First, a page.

- For many years, the Overholser Opera House, just west of his prefabricated buildings, served as a cultural mecca for ’89ers and their descendants. Research Division of the Oklahoma Historical Society
- Pioneer businessman Henry Overholser's accomplishments earned him distinction as one of Oklahoma City's most respected founding fathers. Research Division of the Oklahoma Historical Society
- More than a decade after the Run of 1889, pioneer businessman Henry Overholser and his wife Anna Ione built their home at 15th Street and Hudson on the open prairie, just a few blocks north of the business district that he helped to create. Today the hous
- Henry Overholser's prefabricated buildings were built in Michigan, shipped to Oklahoma Station, and assembled on Grand Avenue in May 1889. Research Division of the Oklahoma Historical Society
An ardent promoter and businessman: perhaps the greatest of the founding fathers
Prior to the Run of 1889, Ohio native Henry Overholser arranged for 10 railroad cars of prefabricated wood-frame buildings and lumber to be waiting for him at Oklahoma Station. Within days after his arrival on April 24, he erected six two-story buildings on lots he had purchased on Grand (later, Sheridan) Avenue, and they remained there until Charles F. Colcord bought them to build the Colcord Building in 1910. Within a month of his arrival, Overholser was elected president of the Board of Trade, predecessor of the Oklahoma City Chamber of Commerce. Until his death in 1915 he was one of the city's most ardent and effective boosters, investing in a streetcar company, railroads, banks, and the State Fair.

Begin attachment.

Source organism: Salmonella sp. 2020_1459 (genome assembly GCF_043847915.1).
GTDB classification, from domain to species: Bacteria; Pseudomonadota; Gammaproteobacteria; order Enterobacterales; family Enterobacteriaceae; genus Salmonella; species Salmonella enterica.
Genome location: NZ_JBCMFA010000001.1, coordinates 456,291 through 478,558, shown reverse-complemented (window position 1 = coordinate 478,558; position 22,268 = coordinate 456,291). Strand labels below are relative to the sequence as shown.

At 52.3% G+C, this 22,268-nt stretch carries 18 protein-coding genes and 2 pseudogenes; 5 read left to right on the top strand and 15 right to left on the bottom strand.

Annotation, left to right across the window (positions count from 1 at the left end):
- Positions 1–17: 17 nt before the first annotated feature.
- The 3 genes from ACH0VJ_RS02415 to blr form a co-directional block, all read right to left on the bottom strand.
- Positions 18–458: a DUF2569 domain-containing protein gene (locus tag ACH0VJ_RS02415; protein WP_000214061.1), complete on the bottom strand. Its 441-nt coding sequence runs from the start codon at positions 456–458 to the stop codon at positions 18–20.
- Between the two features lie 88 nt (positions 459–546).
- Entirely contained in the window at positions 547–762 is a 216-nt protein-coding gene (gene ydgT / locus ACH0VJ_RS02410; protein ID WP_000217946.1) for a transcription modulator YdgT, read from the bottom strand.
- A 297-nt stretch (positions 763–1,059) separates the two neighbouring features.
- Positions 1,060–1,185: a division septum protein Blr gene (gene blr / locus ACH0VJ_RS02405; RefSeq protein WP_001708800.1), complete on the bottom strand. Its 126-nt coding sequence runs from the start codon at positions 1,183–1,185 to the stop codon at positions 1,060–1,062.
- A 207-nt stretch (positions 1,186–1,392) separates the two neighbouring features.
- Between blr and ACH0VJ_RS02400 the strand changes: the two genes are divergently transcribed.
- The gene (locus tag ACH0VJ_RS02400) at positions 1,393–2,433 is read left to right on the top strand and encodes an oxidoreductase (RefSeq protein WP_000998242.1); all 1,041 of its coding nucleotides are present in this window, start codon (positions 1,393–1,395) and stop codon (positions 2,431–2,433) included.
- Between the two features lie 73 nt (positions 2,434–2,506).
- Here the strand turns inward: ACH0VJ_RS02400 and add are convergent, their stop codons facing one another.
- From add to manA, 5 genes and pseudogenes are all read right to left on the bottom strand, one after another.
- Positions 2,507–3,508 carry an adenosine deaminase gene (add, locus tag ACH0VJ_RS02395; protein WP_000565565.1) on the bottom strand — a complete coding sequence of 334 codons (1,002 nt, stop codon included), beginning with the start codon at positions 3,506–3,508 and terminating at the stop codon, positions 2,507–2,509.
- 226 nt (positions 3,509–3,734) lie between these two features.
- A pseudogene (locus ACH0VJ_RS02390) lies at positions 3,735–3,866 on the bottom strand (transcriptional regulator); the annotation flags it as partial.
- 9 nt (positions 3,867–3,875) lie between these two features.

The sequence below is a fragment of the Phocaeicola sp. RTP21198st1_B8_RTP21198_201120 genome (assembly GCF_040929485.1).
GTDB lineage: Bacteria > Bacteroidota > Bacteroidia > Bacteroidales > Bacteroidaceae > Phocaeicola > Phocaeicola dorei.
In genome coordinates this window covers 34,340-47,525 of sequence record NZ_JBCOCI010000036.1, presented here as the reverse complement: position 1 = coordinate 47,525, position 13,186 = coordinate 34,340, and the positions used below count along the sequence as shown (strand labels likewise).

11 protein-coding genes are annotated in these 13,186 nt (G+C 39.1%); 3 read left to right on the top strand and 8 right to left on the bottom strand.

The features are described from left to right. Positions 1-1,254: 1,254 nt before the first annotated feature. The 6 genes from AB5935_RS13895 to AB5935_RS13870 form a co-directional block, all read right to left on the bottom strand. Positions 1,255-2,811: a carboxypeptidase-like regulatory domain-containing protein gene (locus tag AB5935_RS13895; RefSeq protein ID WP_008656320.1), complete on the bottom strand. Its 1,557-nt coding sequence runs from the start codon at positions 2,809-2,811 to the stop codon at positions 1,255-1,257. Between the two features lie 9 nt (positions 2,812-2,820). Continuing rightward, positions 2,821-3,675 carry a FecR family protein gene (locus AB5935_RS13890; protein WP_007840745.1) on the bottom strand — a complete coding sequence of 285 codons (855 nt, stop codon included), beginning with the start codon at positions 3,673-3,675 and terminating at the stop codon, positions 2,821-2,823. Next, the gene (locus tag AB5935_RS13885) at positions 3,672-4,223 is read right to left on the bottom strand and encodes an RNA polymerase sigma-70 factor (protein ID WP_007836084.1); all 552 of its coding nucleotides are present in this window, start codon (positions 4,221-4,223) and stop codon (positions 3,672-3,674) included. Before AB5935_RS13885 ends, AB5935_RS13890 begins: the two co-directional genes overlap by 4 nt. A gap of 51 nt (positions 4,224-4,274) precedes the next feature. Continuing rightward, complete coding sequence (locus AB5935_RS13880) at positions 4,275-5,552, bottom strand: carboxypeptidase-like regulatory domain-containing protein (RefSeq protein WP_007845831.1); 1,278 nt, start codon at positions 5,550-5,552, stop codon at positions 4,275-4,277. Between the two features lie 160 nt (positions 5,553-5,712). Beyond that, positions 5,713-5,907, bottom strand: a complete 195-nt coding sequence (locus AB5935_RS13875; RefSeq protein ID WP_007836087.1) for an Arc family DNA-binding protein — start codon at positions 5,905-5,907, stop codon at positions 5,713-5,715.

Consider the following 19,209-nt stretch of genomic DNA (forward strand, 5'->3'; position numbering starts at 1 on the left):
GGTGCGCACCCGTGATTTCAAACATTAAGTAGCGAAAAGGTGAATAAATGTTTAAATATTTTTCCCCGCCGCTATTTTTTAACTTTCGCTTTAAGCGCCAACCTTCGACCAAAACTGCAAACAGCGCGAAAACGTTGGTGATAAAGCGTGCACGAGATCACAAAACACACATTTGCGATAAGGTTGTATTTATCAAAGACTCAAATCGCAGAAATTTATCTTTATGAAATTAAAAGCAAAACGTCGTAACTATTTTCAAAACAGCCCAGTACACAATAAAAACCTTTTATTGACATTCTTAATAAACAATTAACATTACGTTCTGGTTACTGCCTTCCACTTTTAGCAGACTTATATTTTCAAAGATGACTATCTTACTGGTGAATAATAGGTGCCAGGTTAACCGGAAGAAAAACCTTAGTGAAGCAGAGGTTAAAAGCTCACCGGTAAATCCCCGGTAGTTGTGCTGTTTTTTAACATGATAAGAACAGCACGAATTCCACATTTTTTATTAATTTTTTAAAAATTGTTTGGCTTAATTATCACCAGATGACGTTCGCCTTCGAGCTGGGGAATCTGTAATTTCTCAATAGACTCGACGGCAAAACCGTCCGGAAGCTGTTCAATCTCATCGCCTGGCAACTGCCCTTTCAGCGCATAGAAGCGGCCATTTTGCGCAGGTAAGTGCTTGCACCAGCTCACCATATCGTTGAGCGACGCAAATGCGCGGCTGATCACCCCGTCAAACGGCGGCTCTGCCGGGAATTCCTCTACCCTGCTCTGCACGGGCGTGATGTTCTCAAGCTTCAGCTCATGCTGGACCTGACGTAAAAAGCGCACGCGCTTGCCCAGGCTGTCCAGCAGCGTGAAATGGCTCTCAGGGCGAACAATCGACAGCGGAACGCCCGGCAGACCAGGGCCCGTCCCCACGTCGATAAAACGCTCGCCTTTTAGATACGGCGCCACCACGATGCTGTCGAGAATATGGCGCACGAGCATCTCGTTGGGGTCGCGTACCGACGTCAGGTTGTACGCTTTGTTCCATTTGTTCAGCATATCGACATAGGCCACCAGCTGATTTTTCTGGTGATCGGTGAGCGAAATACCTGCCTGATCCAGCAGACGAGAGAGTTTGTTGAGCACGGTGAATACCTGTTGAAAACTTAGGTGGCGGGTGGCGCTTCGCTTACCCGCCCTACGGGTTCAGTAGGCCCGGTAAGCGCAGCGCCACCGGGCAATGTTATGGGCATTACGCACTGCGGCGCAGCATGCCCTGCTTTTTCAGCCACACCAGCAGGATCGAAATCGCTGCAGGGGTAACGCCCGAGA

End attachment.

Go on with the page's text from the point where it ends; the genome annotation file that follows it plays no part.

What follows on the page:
Couch's resignation as mayor in November 1889 led to Overholser's first run for political office, a race he lost by a scant 14 votes. In 1894 he was elected County Commissioner, a position he held for six years. His son Ed served as mayor from 1915-1918, and later as chairman of the Chamber of Commerce from 1922-1930. Lake Overholser is named for his son, Ed. Overholser built and operated the Grand Avenue Hotel, the magnificent Overholser Opera House, the Overholser Block, and the Overholser Theater, all near Grand and Robinson. His unwavering promotion of business, banking, and an unfettered frontier economy earned him the respect of his fellow city-builders and a reputation as arguably the greatest of Oklahoma City's founding fathers.
The Homestead Act opens up settlement in the western U.S. by allowing any adult American to claim up to 160 acres of free federal land. 15,000 claims are made by the end of the Civil War.
The Civilized Tribes are forced to cede large portions of their land, including the Unassigned Lands, to the U.S. Government for relocation of other Native American nations.
Boomers begin attempts to settle in the Unassigned Lands. The U.S. military repeatedly forces them out.
The Santa Fe Railroad from Kansas to Texas is completed. Multiple stops are opened in the Unassigned Lands.
- January-March 1889
Creek and Seminole Nations release claims to the Unassigned Lands, and Congress approves opening the land for settlement.
- March-April 1889
"Boomer camps" pop up along and inside the borders of the Unassigned Lands.
- March 23, 1889
President Harrison's Proclamation sets noon on April 22 as the time and date for the Land Run
- April 19, 1889
Prospective settlers are escorted from the Kansas and Texas borders to the perimeter of the Unassigned Lands. Those already inside are required to leave.
- April 20, 1889
Land east of the railroad tracks at Oklahoma Station is reserved for military use
- April 22, 1889 at noon
Oklahoma Land Run officially begins.